Michael Grandage

Michael Grandage
Born (1962-05-02) 2 May 1962
Yorkshire, England
Occupation Theatre director, producer

Michael Grandage CBE (born 2 May 1962) is a British theatre director and producer. He is currently artistic director of the Michael Grandage Company. From 2002 to 2012 he was artistic director of the Donmar Warehouse in London.

Early years

Grandage was born in Yorkshire, England, and raised in Penzance, Cornwall, where his parents ran a family business. He was educated at the Humphry Davy Grammar School before training as an actor at the Royal Central School of Speech and Drama through 1984. He spent twelve years working as an actor for companies such as the Royal Exchange and the Royal Shakespeare Company and was also a member of National Youth Theatre before turning to directing. He made his directorial debut in 1996 with a production of Arthur Miller's The Last Yankee at the Mercury Theatre, Colchester. In 1998 he was invited by Sheffield Theatres to direct Twelfth Night, his first Shakespeare production.[1] In the same year he made his London directorial debut at the Almeida Theatre with a production of Shaw's The Doctor's Dilemma. He lives in London and Cornwall with his partner, the award-winning British theatre designer Christopher Oram.[2]


Sheffield Theatres

From 1999 to 2005 he was artistic director of Sheffield Theatres where his high-profile productions included Edward II with Joseph Fiennes, Richard III with Kenneth Branagh, Suddenly, Last Summer with Diana Rigg and Victoria Hamilton, The Tempest with Derek Jacobi and Don Carlos with Derek Jacobi. He produced over forty plays with predominantly young directors and designers.

Donmar Warehouse

From 2002 to 2012 he was artistic director of the Donmar Warehouse where he succeeded Sam Mendes. During his tenure, he expanded the theatre's repertoire to include European work, touring productions and an extensive education programme as well as taking the new Donmar brand to international audiences in America, Australia, Argentina and Europe. In September 2008 he launched a one-year Donmar West End "access for all" season of four plays with affordable ticket prices when the company extended its repertory to the newly refurbished Wyndham's Theatre. Grandage directed all four productions: Kenneth Branagh in Ivanov, Derek Jacobi in Twelfth Night, Judi Dench in Madame de Sade and Jude Law in Hamlet.[3]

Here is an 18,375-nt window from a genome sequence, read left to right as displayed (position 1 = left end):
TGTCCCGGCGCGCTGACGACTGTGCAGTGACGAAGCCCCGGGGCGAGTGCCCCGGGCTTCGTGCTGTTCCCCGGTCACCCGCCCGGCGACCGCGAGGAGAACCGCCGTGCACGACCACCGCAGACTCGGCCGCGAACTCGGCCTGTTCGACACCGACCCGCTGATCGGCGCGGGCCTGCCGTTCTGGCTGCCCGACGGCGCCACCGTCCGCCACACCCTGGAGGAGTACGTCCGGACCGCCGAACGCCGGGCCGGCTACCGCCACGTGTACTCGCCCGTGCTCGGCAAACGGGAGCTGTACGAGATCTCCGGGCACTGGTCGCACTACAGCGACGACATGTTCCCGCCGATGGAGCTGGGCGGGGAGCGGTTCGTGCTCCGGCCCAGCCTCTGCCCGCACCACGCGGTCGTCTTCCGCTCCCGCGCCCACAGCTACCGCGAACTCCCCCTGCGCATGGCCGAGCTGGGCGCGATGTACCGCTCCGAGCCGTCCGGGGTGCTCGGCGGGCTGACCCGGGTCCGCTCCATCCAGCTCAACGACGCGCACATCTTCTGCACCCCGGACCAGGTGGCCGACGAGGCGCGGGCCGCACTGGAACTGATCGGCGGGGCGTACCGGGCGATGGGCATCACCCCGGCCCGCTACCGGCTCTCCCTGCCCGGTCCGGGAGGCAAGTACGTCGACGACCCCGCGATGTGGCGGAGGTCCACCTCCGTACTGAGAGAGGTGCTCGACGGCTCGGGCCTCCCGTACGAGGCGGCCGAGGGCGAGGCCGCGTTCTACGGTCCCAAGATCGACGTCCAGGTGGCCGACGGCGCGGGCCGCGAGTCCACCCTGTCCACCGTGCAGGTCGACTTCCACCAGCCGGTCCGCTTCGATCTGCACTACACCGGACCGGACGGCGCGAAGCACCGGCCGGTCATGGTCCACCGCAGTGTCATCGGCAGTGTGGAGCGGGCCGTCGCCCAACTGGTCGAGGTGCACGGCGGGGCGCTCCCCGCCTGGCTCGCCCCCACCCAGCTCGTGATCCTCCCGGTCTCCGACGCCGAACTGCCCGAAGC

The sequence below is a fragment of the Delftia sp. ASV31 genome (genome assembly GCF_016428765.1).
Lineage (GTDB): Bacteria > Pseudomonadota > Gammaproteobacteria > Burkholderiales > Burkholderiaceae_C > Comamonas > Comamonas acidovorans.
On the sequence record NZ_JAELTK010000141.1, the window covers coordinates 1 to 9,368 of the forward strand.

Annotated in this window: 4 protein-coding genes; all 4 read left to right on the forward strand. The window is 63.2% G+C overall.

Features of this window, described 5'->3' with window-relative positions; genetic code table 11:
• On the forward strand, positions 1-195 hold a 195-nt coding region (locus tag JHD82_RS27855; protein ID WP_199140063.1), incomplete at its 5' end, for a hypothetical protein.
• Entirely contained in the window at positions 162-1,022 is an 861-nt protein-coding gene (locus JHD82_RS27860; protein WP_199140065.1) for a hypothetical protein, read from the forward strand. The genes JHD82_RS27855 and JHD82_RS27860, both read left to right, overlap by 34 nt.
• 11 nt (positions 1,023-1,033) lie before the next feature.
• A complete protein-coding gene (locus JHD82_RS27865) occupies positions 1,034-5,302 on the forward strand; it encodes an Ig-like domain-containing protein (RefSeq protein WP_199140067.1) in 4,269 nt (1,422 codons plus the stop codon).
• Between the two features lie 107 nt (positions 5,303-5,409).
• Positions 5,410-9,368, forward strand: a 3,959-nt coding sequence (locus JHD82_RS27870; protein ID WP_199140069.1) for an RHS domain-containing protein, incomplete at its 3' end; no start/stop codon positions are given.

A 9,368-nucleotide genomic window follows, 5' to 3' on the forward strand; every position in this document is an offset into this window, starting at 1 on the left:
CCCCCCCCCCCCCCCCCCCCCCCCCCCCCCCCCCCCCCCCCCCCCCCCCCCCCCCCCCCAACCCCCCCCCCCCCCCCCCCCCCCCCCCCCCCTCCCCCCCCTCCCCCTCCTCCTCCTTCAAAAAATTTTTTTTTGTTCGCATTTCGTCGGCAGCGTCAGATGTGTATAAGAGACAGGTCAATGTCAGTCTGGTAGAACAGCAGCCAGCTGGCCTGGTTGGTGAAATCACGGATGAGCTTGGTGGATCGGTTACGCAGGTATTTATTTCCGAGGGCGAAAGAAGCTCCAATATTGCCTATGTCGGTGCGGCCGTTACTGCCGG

In 2010 he launched a three-year West End season at the Trafalgar Studios to highlight the work of young directors who emerged from the Donmar's training scheme.[4] During his decade at the Donmar he produced sixty six productions directing twenty five of them himself. His contributions to the Donmar included organising, in 2009, the future purchase of the theatre site in Earlham Street, and the purchase of office and rehearsal space in nearby Dryden Street in 2011. These were made possible through commercial activity that Grandage engaged in on behalf of the Donmar during his tenure, particularly transferring productions to the West End and Broadway.[5]

His work at the Donmar won Tony, Olivier, Evening Standard, Critics' Circle and South Bank Awards. He was first nominated for a Laurence Olivier Award in 2001 for Best Director for Peter Nichols' Passion Play at the Donmar Warehouse before winning in 2004 for David Greig's Caligula. Two of his musical productions for the Donmar have also won the Olivier Award for Outstanding Musical Production and a third won the Olivier Award for Best New Musical. He has won four Evening Standard Awards for his Donmar work including productions of Passion Play, Merrily We Roll Along, Grand Hotel, Ivanov, The Chalk Garden and Othello. In 2010, his production of Red by John Logan won six Tony Awards including Best Play and Best Director.

In June 2012, Constable & Robinson published A Decade At The Donmar by Michael Grandage, a photographic record of his tenure.


In 2010 Grandage started to work in opera, making his debut at Glyndebourne with a production of Billy Budd.[6] He returned there in 2012 to direct Le nozze di Figaro.[7] In the U.S. his work has been seen at the Metropolitan Opera,[8] Chicago Lyric Opera and Houston Grand Opera.[9] His Glyndebourne production of Billy Budd was also seen at the Brooklyn Academy of Music in New York City in 2014.[10]